"Now we face the problem of the quality of economic growth, noted Yavlinsky. - Now we are experiencing the growth without development, that is unproportional and inadequate with no impact on either social or economic issues." According to Yavlinsky, growth in the raw material sector should provide an impetus for the development of other industries. Russia, however, lacks the necessary institutions - the financial markets and banking system are underdeveloped. "I don't know how much money we require in terms of foreign investments: we do have internal recourses and reserves, but investments do not grow," noted Yavlinsky. He thinks that the development of the national economy is also impeded by the lack of any independent judiciary, independent legislative authority, fair elections, civil control over the secret services, and the absence of separation between the authorities and business.

"What are we thinking about if it takes a court in Moscow only 90 seconds to examine the lawfulness of searches in the offices of a company?" asked Yavlinsky.

Speaking about the failure of the state to ensure equal rules for everyone, the participants of the forum kept returning to the anti-YUKOS campaign launched by the law enforcement agencies.

"Transparency is the major problem of the company," said Alexander Konovalov, President of the Institute of Strategic Evaluations and Analysis. "YUKOS began publishing its financial report in line with international standards, and these standards are the last thing Russian bureaucracy needs."

According to Yavlinsky, institutions should be established that are independent of the state authorities and the gap between legislation and reality should be bridged, to make it possible to change the quality of economic growth in the country. "The country as a whole and the world know what political party has the president's sympathies, noted Yavlinsky, - However, the law does not permit him to say it openly."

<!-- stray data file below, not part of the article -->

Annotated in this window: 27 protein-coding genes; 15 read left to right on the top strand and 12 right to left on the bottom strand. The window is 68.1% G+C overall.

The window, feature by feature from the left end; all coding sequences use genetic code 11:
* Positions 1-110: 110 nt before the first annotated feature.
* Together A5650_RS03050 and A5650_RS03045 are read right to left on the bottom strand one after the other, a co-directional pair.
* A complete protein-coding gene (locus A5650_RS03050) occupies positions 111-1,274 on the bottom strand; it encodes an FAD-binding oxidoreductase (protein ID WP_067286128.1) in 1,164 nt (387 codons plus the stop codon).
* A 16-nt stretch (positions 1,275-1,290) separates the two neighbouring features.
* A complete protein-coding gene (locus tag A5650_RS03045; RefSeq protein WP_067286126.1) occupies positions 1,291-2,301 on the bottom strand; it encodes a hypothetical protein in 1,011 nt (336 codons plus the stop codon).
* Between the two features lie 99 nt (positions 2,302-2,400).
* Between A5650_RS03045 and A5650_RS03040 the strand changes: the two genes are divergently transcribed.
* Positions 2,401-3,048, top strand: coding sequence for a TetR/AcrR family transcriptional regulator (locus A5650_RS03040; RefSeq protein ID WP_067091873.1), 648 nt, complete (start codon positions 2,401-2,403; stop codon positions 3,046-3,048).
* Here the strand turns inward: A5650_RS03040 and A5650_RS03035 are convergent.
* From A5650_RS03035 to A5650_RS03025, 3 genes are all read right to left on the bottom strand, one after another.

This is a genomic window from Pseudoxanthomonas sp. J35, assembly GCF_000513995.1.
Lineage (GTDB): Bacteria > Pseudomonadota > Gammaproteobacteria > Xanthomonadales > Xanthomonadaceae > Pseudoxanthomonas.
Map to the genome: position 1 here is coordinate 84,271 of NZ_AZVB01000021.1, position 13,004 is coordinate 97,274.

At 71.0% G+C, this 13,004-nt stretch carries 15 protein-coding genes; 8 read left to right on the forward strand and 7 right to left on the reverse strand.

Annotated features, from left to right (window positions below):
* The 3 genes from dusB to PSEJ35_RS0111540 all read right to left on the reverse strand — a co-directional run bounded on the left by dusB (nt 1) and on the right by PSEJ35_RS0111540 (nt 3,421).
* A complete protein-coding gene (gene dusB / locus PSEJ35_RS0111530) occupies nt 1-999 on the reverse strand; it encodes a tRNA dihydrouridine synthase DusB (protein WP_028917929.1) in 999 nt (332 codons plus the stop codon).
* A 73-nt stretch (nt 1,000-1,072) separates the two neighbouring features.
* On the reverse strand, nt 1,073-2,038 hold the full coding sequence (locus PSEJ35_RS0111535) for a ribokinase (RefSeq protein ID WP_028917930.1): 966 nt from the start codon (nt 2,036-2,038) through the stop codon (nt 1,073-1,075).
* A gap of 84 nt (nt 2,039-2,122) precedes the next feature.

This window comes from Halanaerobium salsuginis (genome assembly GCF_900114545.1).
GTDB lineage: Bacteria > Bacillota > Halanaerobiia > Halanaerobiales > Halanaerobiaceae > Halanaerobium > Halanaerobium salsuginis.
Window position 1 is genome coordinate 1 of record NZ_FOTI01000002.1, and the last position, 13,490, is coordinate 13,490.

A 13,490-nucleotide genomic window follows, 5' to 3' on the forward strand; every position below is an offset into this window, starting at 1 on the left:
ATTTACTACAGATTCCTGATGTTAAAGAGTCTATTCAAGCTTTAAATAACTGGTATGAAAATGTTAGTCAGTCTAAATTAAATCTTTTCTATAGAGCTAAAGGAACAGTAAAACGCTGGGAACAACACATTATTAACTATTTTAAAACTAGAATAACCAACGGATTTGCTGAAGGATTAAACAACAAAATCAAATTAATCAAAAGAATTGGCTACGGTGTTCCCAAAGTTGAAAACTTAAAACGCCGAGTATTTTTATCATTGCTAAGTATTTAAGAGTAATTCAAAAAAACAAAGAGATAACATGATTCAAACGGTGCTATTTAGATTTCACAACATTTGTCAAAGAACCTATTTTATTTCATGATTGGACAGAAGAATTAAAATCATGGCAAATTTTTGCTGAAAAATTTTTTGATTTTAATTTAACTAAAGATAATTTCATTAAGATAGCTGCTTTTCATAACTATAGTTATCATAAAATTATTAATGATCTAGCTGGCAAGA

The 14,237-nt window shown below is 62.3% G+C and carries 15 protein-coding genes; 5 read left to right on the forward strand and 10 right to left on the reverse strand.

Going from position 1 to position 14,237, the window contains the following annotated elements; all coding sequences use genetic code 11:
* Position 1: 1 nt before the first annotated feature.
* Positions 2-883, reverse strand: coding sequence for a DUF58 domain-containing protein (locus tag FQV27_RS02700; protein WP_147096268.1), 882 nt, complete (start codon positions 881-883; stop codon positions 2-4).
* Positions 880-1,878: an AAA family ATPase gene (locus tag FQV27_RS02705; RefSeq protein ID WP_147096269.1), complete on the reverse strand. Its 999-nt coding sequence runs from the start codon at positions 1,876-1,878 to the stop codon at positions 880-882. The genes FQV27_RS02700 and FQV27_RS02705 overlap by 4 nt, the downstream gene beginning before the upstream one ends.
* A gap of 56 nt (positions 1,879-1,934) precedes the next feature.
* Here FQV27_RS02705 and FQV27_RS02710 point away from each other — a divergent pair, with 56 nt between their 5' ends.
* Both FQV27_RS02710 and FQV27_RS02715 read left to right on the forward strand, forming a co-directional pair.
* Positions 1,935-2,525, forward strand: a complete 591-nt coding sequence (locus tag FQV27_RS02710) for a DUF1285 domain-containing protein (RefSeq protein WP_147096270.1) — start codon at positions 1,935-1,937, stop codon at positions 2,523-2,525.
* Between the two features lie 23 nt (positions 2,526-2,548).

According to Yavlinsky, laws should reflect reality rather than what we think desirable. In addition, we need "a complete legislative legitimization of developments in the 1990s," noted Yavlinsky referring to the idea of revising the privatization results. Society can only accept such legimatisation if it is part of a package with "powerful social laws", such as the Single Social Allowance law, which would make it possible to liquidate poverty in the country. "Finally, something should be done about the state monopolies," added Yavlinsky. "Current developments are simply scandalous. The state monopolies are in the pocket of the authorities and consequently resent so much their reorganisation."


See also:

Russian Economy

YABLOKO Against Corruption


Nezavisimaya Gazeta, October 2, 2003